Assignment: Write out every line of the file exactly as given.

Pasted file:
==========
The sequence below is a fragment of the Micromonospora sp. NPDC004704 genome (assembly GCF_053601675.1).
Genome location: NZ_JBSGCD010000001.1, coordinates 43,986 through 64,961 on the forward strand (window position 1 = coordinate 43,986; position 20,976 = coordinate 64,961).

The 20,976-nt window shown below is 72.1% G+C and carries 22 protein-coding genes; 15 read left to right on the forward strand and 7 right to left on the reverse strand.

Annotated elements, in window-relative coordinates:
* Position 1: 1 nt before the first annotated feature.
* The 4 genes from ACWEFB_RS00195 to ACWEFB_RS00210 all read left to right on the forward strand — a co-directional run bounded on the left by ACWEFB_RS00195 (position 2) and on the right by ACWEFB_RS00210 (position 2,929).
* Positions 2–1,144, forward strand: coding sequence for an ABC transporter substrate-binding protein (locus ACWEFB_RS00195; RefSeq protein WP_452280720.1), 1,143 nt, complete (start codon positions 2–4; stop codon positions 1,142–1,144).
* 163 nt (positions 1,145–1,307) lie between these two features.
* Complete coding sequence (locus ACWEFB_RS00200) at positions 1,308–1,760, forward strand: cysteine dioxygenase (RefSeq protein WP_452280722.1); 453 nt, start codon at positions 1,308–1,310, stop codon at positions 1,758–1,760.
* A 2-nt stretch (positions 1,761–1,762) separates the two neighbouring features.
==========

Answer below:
The sequence below is a fragment of the Micromonospora sp. NPDC004704 genome (assembly GCF_053601675.1).
Genome location: NZ_JBSGCD010000001.1, coordinates 43,986 through 64,961 on the forward strand (window position 1 = coordinate 43,986; position 20,976 = coordinate 64,961).

The 20,976-nt window shown below is 72.1% G+C and carries 22 protein-coding genes; 15 read left to right on the forward strand and 7 right to left on the reverse strand.

Annotated elements, in window-relative coordinates:
* Position 1: 1 nt before the first annotated feature.
* The 4 genes from ACWEFB_RS00195 to ACWEFB_RS00210 all read left to right on the forward strand — a co-directional run bounded on the left by ACWEFB_RS00195 (position 2) and on the right by ACWEFB_RS00210 (position 2,929).
* Positions 2–1,144, forward strand: coding sequence for an ABC transporter substrate-binding protein (locus ACWEFB_RS00195; RefSeq protein WP_452280720.1), 1,143 nt, complete (start codon positions 2–4; stop codon positions 1,142–1,144).
* 163 nt (positions 1,145–1,307) lie between these two features.
* Complete coding sequence (locus ACWEFB_RS00200) at positions 1,308–1,760, forward strand: cysteine dioxygenase (RefSeq protein WP_452280722.1); 453 nt, start codon at positions 1,308–1,310, stop codon at positions 1,758–1,760.
* A 2-nt stretch (positions 1,761–1,762) separates the two neighbouring features.